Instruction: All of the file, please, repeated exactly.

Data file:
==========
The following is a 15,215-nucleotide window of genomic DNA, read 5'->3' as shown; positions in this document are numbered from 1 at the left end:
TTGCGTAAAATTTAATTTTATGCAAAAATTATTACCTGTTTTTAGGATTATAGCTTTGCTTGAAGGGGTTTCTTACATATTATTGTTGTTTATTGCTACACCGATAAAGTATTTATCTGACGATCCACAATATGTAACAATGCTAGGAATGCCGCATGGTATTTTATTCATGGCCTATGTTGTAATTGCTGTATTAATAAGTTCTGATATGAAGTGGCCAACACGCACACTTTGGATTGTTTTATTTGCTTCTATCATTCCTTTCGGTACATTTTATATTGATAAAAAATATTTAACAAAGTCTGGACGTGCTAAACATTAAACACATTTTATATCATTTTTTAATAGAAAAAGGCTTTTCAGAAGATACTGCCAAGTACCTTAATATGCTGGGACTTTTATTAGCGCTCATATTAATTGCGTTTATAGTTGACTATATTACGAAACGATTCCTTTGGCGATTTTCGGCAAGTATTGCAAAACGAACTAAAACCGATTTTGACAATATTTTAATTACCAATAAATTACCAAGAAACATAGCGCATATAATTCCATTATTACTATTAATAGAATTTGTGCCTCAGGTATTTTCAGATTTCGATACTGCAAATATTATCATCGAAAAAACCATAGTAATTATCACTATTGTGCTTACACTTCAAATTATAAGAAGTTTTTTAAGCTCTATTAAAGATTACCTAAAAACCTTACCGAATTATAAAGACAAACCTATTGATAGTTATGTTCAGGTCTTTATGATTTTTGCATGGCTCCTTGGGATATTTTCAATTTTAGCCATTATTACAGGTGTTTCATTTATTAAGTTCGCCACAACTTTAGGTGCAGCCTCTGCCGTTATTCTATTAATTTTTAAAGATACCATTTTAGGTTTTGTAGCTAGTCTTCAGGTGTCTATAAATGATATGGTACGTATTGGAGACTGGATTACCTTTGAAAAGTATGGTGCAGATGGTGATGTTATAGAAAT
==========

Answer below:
The following is a 15,215-nucleotide window of genomic DNA, read 5'->3' as shown; positions in this document are numbered from 1 at the left end:
TTGCGTAAAATTTAATTTTATGCAAAAATTATTACCTGTTTTTAGGATTATAGCTTTGCTTGAAGGGGTTTCTTACATATTATTGTTGTTTATTGCTACACCGATAAAGTATTTATCTGACGATCCACAATATGTAACAATGCTAGGAATGCCGCATGGTATTTTATTCATGGCCTATGTTGTAATTGCTGTATTAATAAGTTCTGATATGAAGTGGCCAACACGCACACTTTGGATTGTTTTATTTGCTTCTATCATTCCTTTCGGTACATTTTATATTGATAAAAAATATTTAACAAAGTCTGGACGTGCTAAACATTAAACACATTTTATATCATTTTTTAATAGAAAAAGGCTTTTCAGAAGATACTGCCAAGTACCTTAATATGCTGGGACTTTTATTAGCGCTCATATTAATTGCGTTTATAGTTGACTATATTACGAAACGATTCCTTTGGCGATTTTCGGCAAGTATTGCAAAACGAACTAAAACCGATTTTGACAATATTTTAATTACCAATAAATTACCAAGAAACATAGCGCATATAATTCCATTATTACTATTAATAGAATTTGTGCCTCAGGTATTTTCAGATTTCGATACTGCAAATATTATCATCGAAAAAACCATAGTAATTATCACTATTGTGCTTACACTTCAAATTATAAGAAGTTTTTTAAGCTCTATTAAAGATTACCTAAAAACCTTACCGAATTATAAAGACAAACCTATTGATAGTTATGTTCAGGTCTTTATGATTTTTGCATGGCTCCTTGGGATATTTTCAATTTTAGCCATTATTACAGGTGTTTCATTTATTAAGTTCGCCACAACTTTAGGTGCAGCCTCTGCCGTTATTCTATTAATTTTTAAAGATACCATTTTAGGTTTTGTAGCTAGTCTTCAGGTGTCTATAAATGATATGGTACGTATTGGAGACTGGATTACCTTTGAAAAGTATGGTGCAGATGGTGATGTTATAGAAAT